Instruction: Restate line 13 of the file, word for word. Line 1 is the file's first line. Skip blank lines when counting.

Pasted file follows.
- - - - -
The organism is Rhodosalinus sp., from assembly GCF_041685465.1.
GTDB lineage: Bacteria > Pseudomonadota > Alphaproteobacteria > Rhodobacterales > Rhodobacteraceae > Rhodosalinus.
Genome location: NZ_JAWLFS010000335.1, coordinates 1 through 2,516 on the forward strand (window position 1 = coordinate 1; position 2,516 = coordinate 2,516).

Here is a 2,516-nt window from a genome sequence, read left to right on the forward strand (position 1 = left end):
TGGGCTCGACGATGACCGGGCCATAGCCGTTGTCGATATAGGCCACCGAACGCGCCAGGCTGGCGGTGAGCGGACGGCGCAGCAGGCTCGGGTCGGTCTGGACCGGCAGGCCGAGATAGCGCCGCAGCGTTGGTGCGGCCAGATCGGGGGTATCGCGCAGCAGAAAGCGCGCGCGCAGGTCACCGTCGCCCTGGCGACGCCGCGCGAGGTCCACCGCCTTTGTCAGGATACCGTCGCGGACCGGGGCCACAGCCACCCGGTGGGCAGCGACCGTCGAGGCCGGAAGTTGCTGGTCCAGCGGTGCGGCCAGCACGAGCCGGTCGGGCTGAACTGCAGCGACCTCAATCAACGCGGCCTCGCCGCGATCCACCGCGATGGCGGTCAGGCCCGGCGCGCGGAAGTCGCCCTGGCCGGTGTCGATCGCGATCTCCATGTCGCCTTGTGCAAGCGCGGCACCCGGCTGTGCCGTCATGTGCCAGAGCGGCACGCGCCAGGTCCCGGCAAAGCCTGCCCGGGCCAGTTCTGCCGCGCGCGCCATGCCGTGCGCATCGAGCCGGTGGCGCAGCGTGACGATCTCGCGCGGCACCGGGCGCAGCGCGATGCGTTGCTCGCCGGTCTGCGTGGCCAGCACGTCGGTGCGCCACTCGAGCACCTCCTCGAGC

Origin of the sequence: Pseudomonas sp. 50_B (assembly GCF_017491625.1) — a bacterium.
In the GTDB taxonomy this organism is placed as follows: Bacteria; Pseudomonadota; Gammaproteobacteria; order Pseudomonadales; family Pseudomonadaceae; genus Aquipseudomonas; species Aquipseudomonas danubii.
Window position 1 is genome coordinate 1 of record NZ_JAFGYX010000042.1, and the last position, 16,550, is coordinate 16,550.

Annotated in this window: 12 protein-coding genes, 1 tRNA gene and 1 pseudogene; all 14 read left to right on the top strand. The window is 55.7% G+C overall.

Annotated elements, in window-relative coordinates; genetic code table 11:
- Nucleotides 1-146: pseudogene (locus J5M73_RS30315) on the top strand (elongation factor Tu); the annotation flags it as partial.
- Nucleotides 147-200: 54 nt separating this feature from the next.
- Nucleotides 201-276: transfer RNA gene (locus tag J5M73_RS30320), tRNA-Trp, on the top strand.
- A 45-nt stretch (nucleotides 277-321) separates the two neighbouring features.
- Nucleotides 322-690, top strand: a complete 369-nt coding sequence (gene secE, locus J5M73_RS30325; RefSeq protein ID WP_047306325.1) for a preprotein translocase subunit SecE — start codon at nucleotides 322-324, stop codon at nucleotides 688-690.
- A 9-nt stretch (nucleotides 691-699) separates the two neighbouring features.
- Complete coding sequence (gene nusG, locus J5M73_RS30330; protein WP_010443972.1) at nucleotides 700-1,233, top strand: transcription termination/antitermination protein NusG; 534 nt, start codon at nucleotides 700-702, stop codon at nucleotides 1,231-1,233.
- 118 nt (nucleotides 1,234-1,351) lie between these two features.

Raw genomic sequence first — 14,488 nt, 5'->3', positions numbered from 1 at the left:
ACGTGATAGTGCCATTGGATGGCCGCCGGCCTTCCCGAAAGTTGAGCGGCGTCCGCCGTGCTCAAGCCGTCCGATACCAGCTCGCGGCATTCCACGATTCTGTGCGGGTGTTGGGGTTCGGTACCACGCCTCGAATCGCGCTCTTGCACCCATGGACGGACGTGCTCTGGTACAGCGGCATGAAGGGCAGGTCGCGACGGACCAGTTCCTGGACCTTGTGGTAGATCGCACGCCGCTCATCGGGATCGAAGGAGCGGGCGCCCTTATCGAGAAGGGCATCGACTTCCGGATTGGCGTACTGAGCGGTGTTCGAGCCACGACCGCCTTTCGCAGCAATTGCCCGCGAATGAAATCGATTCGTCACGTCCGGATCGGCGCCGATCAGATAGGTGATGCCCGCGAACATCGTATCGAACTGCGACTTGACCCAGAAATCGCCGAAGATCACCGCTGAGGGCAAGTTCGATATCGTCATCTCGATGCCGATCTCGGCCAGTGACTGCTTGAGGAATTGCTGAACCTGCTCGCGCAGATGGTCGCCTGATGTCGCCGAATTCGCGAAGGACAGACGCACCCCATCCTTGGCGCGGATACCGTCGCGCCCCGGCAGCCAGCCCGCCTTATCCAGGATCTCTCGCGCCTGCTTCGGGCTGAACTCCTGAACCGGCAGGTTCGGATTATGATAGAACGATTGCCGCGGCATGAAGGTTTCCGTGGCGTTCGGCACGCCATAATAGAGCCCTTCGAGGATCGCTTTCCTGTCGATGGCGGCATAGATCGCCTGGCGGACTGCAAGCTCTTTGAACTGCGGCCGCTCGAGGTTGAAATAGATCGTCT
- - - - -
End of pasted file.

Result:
- Nucleotides 201-276: transfer RNA gene (locus tag J5M73_RS30320), tRNA-Trp, on the top strand.